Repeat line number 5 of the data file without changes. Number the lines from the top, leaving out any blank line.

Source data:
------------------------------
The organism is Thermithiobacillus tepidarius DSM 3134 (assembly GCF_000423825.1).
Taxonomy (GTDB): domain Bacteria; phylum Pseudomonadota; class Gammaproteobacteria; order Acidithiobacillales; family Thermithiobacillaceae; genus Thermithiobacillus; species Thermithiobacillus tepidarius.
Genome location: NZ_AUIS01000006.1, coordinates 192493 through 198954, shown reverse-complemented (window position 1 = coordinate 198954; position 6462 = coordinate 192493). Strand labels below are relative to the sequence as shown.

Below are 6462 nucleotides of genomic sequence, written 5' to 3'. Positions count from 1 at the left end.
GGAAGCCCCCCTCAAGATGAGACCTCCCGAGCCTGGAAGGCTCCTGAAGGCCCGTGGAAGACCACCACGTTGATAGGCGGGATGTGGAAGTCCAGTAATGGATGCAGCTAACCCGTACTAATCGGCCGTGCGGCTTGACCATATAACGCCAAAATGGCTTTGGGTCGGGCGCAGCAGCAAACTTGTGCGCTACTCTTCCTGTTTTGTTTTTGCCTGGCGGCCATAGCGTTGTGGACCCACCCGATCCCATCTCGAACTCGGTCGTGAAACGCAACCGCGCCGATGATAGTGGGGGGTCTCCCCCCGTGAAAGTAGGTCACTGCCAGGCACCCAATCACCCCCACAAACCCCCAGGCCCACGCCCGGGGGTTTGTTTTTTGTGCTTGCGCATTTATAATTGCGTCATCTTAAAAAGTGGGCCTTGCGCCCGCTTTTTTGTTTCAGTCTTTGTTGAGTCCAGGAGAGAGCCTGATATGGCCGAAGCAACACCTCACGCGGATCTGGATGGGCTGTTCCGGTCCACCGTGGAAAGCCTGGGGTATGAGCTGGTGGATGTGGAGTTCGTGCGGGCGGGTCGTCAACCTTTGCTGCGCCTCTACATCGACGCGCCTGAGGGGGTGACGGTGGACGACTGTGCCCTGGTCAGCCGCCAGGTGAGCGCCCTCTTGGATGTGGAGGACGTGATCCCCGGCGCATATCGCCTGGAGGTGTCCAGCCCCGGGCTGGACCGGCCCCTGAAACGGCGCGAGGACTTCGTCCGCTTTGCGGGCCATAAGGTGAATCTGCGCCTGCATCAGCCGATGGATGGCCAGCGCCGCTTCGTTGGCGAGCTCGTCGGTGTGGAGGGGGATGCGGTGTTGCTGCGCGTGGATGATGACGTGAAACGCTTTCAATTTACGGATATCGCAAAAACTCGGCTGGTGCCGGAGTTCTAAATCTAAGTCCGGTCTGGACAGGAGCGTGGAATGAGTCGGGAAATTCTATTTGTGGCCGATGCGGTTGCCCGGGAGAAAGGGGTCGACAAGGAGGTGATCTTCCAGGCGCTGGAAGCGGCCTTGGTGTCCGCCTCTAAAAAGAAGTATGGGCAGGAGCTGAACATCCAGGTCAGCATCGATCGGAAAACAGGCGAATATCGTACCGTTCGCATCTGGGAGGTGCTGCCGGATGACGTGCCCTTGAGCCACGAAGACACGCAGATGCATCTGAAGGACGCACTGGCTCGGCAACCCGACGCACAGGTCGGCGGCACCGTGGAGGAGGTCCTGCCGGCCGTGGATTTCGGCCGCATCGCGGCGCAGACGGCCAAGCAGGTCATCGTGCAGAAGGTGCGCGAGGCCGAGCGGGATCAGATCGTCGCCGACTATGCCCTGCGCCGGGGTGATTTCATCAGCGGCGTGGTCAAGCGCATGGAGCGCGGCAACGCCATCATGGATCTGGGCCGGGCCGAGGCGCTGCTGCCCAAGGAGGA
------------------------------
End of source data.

GGAAGCCCCCCTCAAGATGAGACCTCCCGAGCCTGGAAGGCTCCTGAAGGCCCGTGGAAGACCACCACGTTGATAGGCGGGATGTGGAAGTCCAGTAATGGATGCAGCTAACCCGTACTAATCGGCCGTGCGGCTTGACCATATAACGCCAAAATGGCTTTGGGTCGGGCGCAGCAGCAAACTTGTGCGCTACTCTTCCTGTTTTGTTTTTGCCTGGCGGCCATAGCGTTGTGGACCCACCCGATCCCATCTCGAACTCGGTCGTGAAACGCAACCGCGCCGATGATAGTGGGGGGTCTCCCCCCGTGAAAGTAGGTCACTGCCAGGCACCCAATCACCCCCACAAACCCCCAGGCCCACGCCCGGGGGTTTGTTTTTTGTGCTTGCGCATTTATAATTGCGTCATCTTAAAAAGTGGGCCTTGCGCCCGCTTTTTTGTTTCAGTCTTTGTTGAGTCCAGGAGAGAGCCTGATATGGCCGAAGCAACACCTCACGCGGATCTGGATGGGCTGTTCCGGTCCACCGTGGAAAGCCTGGGGTATGAGCTGGTGGATGTGGAGTTCGTGCGGGCGGGTCGTCAACCTTTGCTGCGCCTCTACATCGACGCGCCTGAGGGGGTGACGGTGGACGACTGTGCCCTGGTCAGCCGCCAGGTGAGCGCCCTCTTGGATGTGGAGGACGTGATCCCCGGCGCATATCGCCTGGAGGTGTCCAGCCCCGGGCTGGACCGGCCCCTGAAACGGCGCGAGGACTTCGTCCGCTTTGCGGGCCATAAGGTGAATCTGCGCCTGCATCAGCCGATGGATGGCCAGCGCCGCTTCGTTGGCGAGCTCGTCGGTGTGGAGGGGGATGCGGTGTTGCTGCGCGTGGATGATGACGTGAAACGCTTTCAATTTACGGATATCGCAAAAACTCGGCTGGTGCCGGAGTTCTAAATCTAAGTCCGGTCTGGACAGGAGCGTGGAATGAGTCGGGAAATTCTATTTGTGGCCGATGCGGTTGCCCGGGAGAAAGGGGTCGACAAGGAGGTGATCTTCCAGGCGCTGGAAGCGGCCTTGGTGTCCGCCTCTAAAAAGAAGTATGGGCAGGAGCTGAACATCCAGGTCAGCATCGATCGGAAAACAGGCGAATATCGTACCGTTCGCATCTGGGAGGTGCTGCCGGATGACGTGCCCTTGAGCCACGAAGACACGCAGATGCATCTGAAGGACGCACTGGCTCGGCAACCCGACGCACAGGTCGGCGGCACCGTGGAGGAGGTCCTGCCGGCCGTGGATTTCGGCCGCATCGCGGCGCAGACGGCCAAGCAGGTCATCGTGCAGAAGGTGCGCGAGGCCGAGCGGGATCAGATCGTCGCCGACTATGCCCTGCGCCGGGGTGATTTCATCAGCGGCGTGGTCAAGCGCATGGAGCGCGGCAACGCCATCATGGATCTGGGCCGGGCCGAGGCGCTGCTGCCCAAGGAGGA